Meet Captain Jay Amster, SSV Tabor Boy’s new captain

Sep 14, 2020

MARION — Sailing was never in the cards for Captain Jay Amster before going to college.

Even growing up on Long Island, he said he never seized the opportunity of living by the water to do so. Twenty years later, and multiple stints on ships going around the globe, it’s something he can’t quit. 

Now, Captain Jay Amster is taking over the helm as the commanding officer of the SSV Tabor Boy at Tabor Academy.

The Tabor Boy is a ninety-two foot, gaff-rigged, two-masted schooner that has been a part of the school since 1954. 

It’s the first time in 30 years that the sailing school vessel will have a new captain after the retirement of Master of Tabor Boy and teacher of Nautical Science at Tabor, Captain James Geil.

“It’s a big change and a great community to be a part of” at Tabor, Amester said. 

Amster’s sailing career started in 1999 when he applied and was accepted into the Sea Education Association at Woods Hole, a teaching, learning and research community that teaches students about marine and maritime environments through time spent in the classroom and away at sea.

Though he graduated from Northeastern with two degrees in Information Technology and Music, sailing still called him.

“Once you get the bug, it’s pretty hard to quit,” Amster said. 

After college, Captain Amster had ambitions of becoming Third Mate at SEA. He figured he would "sail for a little while, 9-18 months" to qualify for that position.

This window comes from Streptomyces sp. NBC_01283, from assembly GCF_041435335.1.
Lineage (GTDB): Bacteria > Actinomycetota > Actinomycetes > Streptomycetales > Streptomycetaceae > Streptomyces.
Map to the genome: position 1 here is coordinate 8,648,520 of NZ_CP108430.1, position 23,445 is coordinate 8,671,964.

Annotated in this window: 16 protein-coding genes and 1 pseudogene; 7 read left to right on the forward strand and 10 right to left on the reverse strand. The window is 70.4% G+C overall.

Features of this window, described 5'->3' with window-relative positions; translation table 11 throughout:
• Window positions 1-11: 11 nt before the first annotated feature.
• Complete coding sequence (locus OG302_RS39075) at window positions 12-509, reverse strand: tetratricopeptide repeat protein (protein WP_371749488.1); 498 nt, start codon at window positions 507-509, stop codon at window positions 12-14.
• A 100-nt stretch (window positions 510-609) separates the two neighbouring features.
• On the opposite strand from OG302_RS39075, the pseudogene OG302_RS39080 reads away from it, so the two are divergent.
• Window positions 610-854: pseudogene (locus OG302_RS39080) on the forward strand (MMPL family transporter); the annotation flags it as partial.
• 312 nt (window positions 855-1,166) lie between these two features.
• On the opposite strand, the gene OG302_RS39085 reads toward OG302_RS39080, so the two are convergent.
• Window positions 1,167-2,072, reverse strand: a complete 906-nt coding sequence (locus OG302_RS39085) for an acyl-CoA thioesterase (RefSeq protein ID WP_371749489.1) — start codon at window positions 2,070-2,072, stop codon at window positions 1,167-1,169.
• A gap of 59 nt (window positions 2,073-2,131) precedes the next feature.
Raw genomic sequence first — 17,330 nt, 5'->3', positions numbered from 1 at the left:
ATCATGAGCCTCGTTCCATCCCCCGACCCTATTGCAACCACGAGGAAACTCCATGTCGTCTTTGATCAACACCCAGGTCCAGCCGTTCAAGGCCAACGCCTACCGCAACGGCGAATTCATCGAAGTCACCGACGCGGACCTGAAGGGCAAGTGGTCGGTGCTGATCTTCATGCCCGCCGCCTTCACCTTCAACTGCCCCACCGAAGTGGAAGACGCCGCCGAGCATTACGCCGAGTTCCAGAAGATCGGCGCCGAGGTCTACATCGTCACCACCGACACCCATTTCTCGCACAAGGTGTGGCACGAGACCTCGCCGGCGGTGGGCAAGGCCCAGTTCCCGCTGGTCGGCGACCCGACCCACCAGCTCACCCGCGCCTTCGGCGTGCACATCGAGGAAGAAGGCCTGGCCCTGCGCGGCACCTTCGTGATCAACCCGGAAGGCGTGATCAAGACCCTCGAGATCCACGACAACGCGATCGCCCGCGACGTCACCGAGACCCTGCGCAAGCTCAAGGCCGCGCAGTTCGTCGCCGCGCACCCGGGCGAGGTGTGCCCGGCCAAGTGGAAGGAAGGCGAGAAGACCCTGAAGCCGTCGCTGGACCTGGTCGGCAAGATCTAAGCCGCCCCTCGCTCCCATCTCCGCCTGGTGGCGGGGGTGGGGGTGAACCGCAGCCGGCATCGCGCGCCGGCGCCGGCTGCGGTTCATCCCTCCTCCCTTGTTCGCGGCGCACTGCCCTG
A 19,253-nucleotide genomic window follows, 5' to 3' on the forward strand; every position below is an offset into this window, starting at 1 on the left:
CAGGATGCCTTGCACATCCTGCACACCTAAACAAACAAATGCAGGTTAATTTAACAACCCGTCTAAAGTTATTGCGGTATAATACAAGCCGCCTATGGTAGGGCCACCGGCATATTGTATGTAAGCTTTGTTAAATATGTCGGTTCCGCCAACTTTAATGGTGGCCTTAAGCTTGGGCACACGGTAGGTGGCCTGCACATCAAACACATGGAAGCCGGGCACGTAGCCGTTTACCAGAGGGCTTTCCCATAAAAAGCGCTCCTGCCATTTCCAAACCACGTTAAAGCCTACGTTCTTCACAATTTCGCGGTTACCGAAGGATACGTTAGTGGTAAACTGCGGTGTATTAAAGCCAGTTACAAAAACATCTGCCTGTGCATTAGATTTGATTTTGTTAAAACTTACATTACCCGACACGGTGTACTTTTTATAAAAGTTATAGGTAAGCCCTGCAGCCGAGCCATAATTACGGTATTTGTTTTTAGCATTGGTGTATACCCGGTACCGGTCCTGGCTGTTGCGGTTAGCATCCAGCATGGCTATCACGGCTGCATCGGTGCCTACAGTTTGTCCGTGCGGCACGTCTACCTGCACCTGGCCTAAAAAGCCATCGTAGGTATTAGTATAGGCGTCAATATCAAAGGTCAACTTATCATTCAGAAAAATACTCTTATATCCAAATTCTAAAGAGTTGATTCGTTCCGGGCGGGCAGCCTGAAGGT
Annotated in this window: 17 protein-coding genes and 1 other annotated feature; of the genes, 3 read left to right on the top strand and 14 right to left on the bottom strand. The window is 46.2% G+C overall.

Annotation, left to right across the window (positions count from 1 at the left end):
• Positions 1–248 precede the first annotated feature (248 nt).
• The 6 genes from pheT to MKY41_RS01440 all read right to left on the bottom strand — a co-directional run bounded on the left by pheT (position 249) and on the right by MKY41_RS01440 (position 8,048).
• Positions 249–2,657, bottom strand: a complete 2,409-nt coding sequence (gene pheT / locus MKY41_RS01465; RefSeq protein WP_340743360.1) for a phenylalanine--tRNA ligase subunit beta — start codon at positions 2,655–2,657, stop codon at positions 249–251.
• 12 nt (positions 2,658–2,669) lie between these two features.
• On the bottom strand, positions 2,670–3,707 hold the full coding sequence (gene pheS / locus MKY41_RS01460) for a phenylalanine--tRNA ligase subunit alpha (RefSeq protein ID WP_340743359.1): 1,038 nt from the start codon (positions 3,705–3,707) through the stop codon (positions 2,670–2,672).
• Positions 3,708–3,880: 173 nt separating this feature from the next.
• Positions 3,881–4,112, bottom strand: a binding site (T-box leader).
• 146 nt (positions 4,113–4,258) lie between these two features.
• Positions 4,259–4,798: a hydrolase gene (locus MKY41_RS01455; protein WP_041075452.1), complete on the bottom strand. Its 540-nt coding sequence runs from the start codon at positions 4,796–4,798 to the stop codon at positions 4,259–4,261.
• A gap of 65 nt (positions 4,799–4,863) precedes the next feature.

Instead, he sailed for five years before he went back to SEA in 2007. Captain Amster made his first voyage as Third Mate at SEA in 2007, and between 2007 and 2020, he spent more than 10 years sailing in SEA's ships in various capacities, becoming captain there in 2016.

At the beginning of this year, Tabor was looking to hire a summer captain for SSV Tabor Boy. Knowing that it would fit into his lifestyle, Amster applied. After going through interviews, covid hit in March and the process was put on pause.

Then in July, the school contacted him, asking if he wanted to Captain the schooner full-time after Captain James Geil retired at the end of August from a 30 year tenure at the academy. 

What won Amster over in wanting the job was the students. He said that the level of care they have for the schooner showed when they talked with him during a luncheon interview in the spring.

“It’s an infectious environment, who wouldn’t want to be there?,” Amster asked. 

 He hopes to be sailing with students in the coming weeks and through October if the weather permits. 

With a delayed school start due to covid, Amster and his crew have been “playing catch up to get her ready.” 

He said the schooner is an old, beautiful boat with lots of secrets that he’s excited to explore. 

In addition to his role as Director of Tabor Boy programs and Master of Tabor Boy, Amster will also be teaching Celestial Navigation classes.

He will carry on the history of the SSV Tabor Boy that he said many alumni cherish. Since being hired, Amster has discovered how thick the culture is that surrounds the lore of the vessel.

“It’s so obvious how much they enjoyed their time with the schooner,” Amster said.

One aspect of the job Amster will also enjoy is the convenience of having a set schedule. With a wife and 10 month old son, he said this job is much easier than being out at sea with SEA for 8 weeks straight, two times a year. 

"I am just really thrilled to be here,” Amster said. “It's been a long time since I have been in a place that is brand new to me, and I have forgotten how daunting and exhilarating it can be at the same time. I am really looking forward to it!”